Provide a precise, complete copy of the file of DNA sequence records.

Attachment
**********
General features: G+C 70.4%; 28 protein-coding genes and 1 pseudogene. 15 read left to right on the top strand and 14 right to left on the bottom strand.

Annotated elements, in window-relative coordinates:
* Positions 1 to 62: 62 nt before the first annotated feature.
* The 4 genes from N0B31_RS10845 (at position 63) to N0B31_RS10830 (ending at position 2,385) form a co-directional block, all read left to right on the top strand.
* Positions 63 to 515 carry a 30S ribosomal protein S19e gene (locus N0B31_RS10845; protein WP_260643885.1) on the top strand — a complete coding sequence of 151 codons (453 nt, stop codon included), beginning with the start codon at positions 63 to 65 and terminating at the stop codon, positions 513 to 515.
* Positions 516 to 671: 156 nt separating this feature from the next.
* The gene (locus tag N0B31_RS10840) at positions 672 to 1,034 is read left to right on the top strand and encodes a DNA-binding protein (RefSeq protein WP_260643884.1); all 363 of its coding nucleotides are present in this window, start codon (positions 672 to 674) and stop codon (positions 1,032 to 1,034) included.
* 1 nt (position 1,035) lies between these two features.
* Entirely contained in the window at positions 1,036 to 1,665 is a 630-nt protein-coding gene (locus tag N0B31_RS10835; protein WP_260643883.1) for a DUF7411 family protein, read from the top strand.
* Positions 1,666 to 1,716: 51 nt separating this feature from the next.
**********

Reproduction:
General features: G+C 70.4%; 28 protein-coding genes and 1 pseudogene. 15 read left to right on the top strand and 14 right to left on the bottom strand.

Annotated elements, in window-relative coordinates:
* Positions 1 to 62: 62 nt before the first annotated feature.
* The 4 genes from N0B31_RS10845 (at position 63) to N0B31_RS10830 (ending at position 2,385) form a co-directional block, all read left to right on the top strand.
* Positions 63 to 515 carry a 30S ribosomal protein S19e gene (locus N0B31_RS10845; protein WP_260643885.1) on the top strand — a complete coding sequence of 151 codons (453 nt, stop codon included), beginning with the start codon at positions 63 to 65 and terminating at the stop codon, positions 513 to 515.
* Positions 516 to 671: 156 nt separating this feature from the next.
* The gene (locus tag N0B31_RS10840) at positions 672 to 1,034 is read left to right on the top strand and encodes a DNA-binding protein (RefSeq protein WP_260643884.1); all 363 of its coding nucleotides are present in this window, start codon (positions 672 to 674) and stop codon (positions 1,032 to 1,034) included.
* 1 nt (position 1,035) lies between these two features.
* Entirely contained in the window at positions 1,036 to 1,665 is a 630-nt protein-coding gene (locus tag N0B31_RS10835; protein WP_260643883.1) for a DUF7411 family protein, read from the top strand.
* Positions 1,666 to 1,716: 51 nt separating this feature from the next.